Residual standard error: 0.9572 on 84 degrees of freedom
Multiple R-squared: 0.8051, Adjusted R-squared: 0.7703
F-statistic: 23.13 on 15 and 84 DF, p-value: < 2.2e-16
``````

Understanding raw model outcome is made easier by going through specific cases by setting the different variables to different levels.

For instance say we have an observation where F1 == 1, F2 == 1 and F3 == 1, in this case we have:

y_i = Intercept + F12 * 0 + F22 * 0 + F23 * 0 + F24 * 0 + F32 * 0 and so on …

So in this case our model predicted a value of:

``````coef(m)[1]

(Intercept)
1.298662
``````

Now if we have F1 == 2, F2 == 1 and F3 == 1 we have:

y_i = Intercept + F12 * 1 + F22 * 0 + F23 * 0 + F24 * 0 + F32 * 0 and so on …

Model prediction in this case is:

``````coef(m)[1] + coef(m)[2]

(Intercept)
2.419048
``````

Let’s get a bit more complicated, for cases where: F1 == 2, F2 == 3 and F3 == 2:

y_i = Intercept + F12 * 1 + F22 * 0 + F23 * 1 + F24 * 0 + F32 * 1 + F12:F22 * 0 + F12:F23 * 1 + F12:F32 * 1 + F22:F32 * 0 + F23:F32 * 1 + F24:F32 * 0 + F12:F22:F32 * 0 + F12:F23:F32 * 1 + F12:F24:F32 * 0

Model prediction in this case is:

``````coef(m)[1] + coef(m)[2] + coef(m)[4] + coef(m)[6] + coef(m)[8] + coef(m)[10] + coef(m)[12] + coef(m)[16]

(Intercept)
-0.8451774
``````

The key message from all this tedious writing is that the interpretation of model coefficient involving interactions cannot be easily done when considering coefficient in isolation. One needs to add coefficients together to get predicted values in different cases and then one can compare how going from one level to the next affect the response variable.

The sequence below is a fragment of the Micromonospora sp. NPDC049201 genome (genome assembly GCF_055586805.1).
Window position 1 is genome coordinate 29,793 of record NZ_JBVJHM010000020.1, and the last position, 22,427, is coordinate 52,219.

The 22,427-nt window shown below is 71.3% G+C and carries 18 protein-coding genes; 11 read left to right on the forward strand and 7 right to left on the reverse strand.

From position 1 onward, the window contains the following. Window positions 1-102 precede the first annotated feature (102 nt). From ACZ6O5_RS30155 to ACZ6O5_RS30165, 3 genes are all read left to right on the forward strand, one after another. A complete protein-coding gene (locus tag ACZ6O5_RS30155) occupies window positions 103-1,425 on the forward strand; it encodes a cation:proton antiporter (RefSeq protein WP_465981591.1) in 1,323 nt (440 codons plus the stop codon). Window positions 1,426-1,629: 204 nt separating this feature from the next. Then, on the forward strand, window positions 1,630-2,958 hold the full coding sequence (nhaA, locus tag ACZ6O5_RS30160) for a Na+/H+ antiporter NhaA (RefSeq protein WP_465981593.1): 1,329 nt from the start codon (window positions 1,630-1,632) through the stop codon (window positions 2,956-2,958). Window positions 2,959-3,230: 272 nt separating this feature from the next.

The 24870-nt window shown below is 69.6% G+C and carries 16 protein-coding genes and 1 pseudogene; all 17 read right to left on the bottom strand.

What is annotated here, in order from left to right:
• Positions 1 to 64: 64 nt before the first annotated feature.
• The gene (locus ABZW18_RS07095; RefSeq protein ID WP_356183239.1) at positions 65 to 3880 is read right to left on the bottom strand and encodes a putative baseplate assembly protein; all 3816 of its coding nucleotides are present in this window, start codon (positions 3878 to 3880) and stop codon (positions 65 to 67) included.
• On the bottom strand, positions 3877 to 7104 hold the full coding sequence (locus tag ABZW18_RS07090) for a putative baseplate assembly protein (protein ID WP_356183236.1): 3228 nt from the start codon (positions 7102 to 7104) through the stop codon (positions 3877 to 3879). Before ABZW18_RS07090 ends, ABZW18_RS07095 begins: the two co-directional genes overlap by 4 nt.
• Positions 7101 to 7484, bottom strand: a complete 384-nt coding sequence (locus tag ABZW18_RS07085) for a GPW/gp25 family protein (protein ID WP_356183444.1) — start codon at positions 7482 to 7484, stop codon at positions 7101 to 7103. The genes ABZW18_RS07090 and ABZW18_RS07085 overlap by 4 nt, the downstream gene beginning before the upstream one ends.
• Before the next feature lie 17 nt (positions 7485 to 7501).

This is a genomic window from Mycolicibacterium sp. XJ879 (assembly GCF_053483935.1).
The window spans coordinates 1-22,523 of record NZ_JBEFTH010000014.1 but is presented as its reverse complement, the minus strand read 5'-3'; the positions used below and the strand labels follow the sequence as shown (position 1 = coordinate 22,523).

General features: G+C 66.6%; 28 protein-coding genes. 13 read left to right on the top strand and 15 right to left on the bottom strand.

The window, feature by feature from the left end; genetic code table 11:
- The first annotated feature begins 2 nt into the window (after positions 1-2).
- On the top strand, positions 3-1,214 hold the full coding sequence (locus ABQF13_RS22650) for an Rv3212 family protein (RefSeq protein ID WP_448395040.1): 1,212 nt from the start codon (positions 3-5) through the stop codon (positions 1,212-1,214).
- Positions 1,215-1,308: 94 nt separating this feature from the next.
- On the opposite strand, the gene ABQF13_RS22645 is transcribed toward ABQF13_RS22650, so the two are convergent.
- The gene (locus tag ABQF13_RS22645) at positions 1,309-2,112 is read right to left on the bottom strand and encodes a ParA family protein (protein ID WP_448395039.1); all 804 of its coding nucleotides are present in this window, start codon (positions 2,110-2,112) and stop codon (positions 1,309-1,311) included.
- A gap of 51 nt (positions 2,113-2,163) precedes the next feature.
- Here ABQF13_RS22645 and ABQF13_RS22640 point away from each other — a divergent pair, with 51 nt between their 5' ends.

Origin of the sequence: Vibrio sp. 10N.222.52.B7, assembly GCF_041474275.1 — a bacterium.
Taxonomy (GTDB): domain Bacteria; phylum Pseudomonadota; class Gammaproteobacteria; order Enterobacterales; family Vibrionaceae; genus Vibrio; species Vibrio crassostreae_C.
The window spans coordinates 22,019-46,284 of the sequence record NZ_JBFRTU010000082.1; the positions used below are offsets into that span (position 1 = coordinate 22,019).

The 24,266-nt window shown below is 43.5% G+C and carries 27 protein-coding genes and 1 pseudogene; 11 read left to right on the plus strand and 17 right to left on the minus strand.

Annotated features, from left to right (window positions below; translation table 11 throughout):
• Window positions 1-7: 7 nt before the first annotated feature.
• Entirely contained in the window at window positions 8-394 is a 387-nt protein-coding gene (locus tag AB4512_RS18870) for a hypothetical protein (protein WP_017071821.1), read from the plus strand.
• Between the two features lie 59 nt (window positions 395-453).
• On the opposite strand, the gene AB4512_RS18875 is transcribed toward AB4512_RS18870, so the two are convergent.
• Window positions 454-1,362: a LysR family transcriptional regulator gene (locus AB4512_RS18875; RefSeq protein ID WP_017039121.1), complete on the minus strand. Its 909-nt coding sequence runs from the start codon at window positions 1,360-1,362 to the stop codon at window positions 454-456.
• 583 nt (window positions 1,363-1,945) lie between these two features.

When plotting interactions you have to decide which variables you want to focus on, as depending on how you specify the plot certain comparison will be easier than others. Here I want to focus on the effect of F1 on my response:

``````#model prediction
pred <- expand.grid(F1=factor(1:2),F2=factor(1:4),F3=factor(1:2))
pred\$y <- predict(m,pred)
#plot
ggplot(dat,aes(x=F2,y=y,fill=F1))+geom_boxplot(outlier.size = 0,color=NA)+
facet_grid(~F3,labeller="label_both")+
geom_linerange(data = pred[1:2,],aes(ymin=y[1],ymax=y[2]),color="orange",size=2) +
geom_text(data = pred[1,],aes(label="F12",hjust=0.4,vjust=4))+
geom_linerange(data=pred[3:4,],aes(ymin=y[1],ymax=y[2]),color="orange",size=2)+
geom_text(data = pred[3,],aes(label="F12+\nF12:F22",hjust=0.35,vjust=2))+
geom_linerange(data=pred[5:6,],aes(ymin=y[1],ymax=y[2]),color="orange",size=4)+
geom_text(data = pred[5,],aes(label="F12+\nF12:F23",hjust=0.35,vjust=-0.5))+
geom_linerange(data=pred[7:8,],aes(ymin=y[1],ymax=y[2]),color="orange",size=2)+
geom_text(data = pred[7,],aes(label="F12+\nF12:F24",hjust=0.35,vjust=2))+
geom_linerange(data = pred[9:10,],aes(ymin=y[1],ymax=y[2]),color="orange",size=2) +
geom_text(data = pred[9,],aes(label="F12",hjust=0.4,vjust=-3))+
geom_linerange(data = pred[11:12,],aes(ymin=y[1],ymax=y[2]),color="orange",size=2) +
geom_text(data = pred[11,],aes(label="F12+F12:F22+\nF12:F32\n+F12:F22:F32",hjust=0.4,vjust=0))+
geom_linerange(data = pred[13:14,],aes(ymin=y[1],ymax=y[2]),color="orange",size=2) +
geom_text(data = pred[13,],aes(label="F12+F12:F23+\nF12:F32\n+F12:F23:F32",hjust=0.4,vjust=1.2))+
geom_linerange(data = pred[15:16,],aes(ymin=y[1],ymax=y[2]),color="orange",size=2) +
geom_text(data = pred[15,],aes(label="F12+F12:F24+\nF12:F32\n+F12:F24:F32",hjust=0.7,vjust=1))+
geom_point(data=pred)
``````